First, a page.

Funny quips about parenthood; that's what this blog is supposed to be.
But yesterday something happened in the land of parenthood that is the farthest thing from funny and I cannot seem to think of anything else.
Two children were murdered by their nanny in my old UWS neighborhood. (NY Times article here).
I couldn't sleep last night. The image of that mother arriving home to find that horror kept flooding my mind. My heart raced and I tossed and turned until my husband got up, pulled the little one out of his bed, thumb in mouth, hair in sweaty sleepy curls, and presented him to me: a snuggly, precious gift. I breathed him. He found his niche, head in my collarbone, snored a little and slept on uninterrupted. Tears streamed down my face as gratitude for the moment washed over me and sorrow for the mother I do not know, but ache for, pummeled my heart.
I have written here about searching for balance. The work/life balance. The mother/self balance. In all equations of "balance," childcare support is required. Much to my own mother's chagrin, we no longer live in shtetls (socially stable, European or Russian Jewish settlements where families lived together and raised families together). On shtetls, children were never left with strangers, because there were no strangers. Bad things still happened (far be it from me to deny the horrors of Eastern European Jews), but mothers could go to the market and know their children were safe at home with their own mothers, or sisters, aunts, or cousins. Families raised the children.
Fast forward to today however and in most parts of the United States, at least, this is no longer the case. It's just not feasible. Our extended families live elsewhere. So who is watching our children when we go to work ... or take a middle child to swim class?
In truth, the answer is - decent people. Wonderful people. There are incredible childcare givers who have devoted their lives to caring for other peoples' children in the most conscientious and loving ways. Yesterday's nightmare does not negate that. But it does shine a light on the fact that when we leave our children in others' care - we are taking a risk. Sure, a measured, risk. But, a risk nonetheless. We as a society now agree, that it is fine - more than fine actually - necessary for the majority of the American population (according to the Bureau of Labor Statistics, the share of married-couple families where both parents worked edged up to 58.5 percent in 2011. And in homes of single mothers, 65.9 percent of those women work full time) - to leave our most prized treasures - with people we only sort of know.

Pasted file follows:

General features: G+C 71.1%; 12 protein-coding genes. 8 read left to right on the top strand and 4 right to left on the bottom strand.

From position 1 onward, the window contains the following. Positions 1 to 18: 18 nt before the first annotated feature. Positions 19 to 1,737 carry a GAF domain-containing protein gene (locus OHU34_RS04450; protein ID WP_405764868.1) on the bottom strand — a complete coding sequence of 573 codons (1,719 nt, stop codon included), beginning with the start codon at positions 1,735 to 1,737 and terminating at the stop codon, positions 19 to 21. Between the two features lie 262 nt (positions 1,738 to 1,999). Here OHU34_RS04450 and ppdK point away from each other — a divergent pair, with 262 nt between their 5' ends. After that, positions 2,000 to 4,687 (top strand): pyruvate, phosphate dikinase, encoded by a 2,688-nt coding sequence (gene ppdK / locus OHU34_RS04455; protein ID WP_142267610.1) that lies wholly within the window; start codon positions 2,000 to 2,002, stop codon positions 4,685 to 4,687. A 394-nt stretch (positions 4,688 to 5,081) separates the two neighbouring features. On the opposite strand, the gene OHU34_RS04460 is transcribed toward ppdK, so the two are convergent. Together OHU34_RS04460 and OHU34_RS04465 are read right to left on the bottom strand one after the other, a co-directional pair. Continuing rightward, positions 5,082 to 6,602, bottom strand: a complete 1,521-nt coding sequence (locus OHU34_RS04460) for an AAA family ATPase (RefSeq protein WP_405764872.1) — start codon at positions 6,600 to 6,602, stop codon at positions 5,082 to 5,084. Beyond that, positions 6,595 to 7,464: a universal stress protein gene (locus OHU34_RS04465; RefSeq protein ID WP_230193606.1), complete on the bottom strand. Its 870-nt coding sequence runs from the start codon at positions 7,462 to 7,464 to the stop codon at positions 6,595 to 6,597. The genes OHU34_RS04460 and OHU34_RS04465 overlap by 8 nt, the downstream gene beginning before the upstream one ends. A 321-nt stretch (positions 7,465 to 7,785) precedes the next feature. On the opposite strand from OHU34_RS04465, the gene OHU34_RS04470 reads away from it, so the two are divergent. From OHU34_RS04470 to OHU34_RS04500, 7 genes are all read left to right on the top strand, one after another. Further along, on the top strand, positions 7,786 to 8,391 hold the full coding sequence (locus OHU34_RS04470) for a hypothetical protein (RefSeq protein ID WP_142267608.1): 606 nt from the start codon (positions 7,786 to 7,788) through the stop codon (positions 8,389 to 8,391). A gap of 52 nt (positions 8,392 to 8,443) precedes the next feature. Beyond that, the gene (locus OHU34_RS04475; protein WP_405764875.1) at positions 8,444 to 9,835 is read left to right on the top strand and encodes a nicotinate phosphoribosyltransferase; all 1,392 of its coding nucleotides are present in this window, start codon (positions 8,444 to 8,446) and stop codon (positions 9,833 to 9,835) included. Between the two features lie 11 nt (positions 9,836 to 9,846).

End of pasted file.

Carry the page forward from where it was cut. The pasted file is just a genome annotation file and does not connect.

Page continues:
And usually, most of the time, everything is fine. But then ... something like this happens - the unimaginable, the unthinkable, the most horrific betrayal - and then what?
We don't live on shtetls anymore, so we leave our children with strangers we grow comfortable with. We kiss those little heads goodbye, wishing our kids a "great day," and run out the door. It's what we do. And yet ...
I can't help wishing today for a safety net. Wishing for a shtetl. A protective shield of family love that could step in when I have to run out to the grocery store or make my way to a meeting.
My heart is broken for the Krim family. There are no words to make this better. Today is a day for kissing your children without apology, for saying "yes" to wrestling in the dining room, and for sending up a prayer for Lulu and Lito Krim, their family and their friends.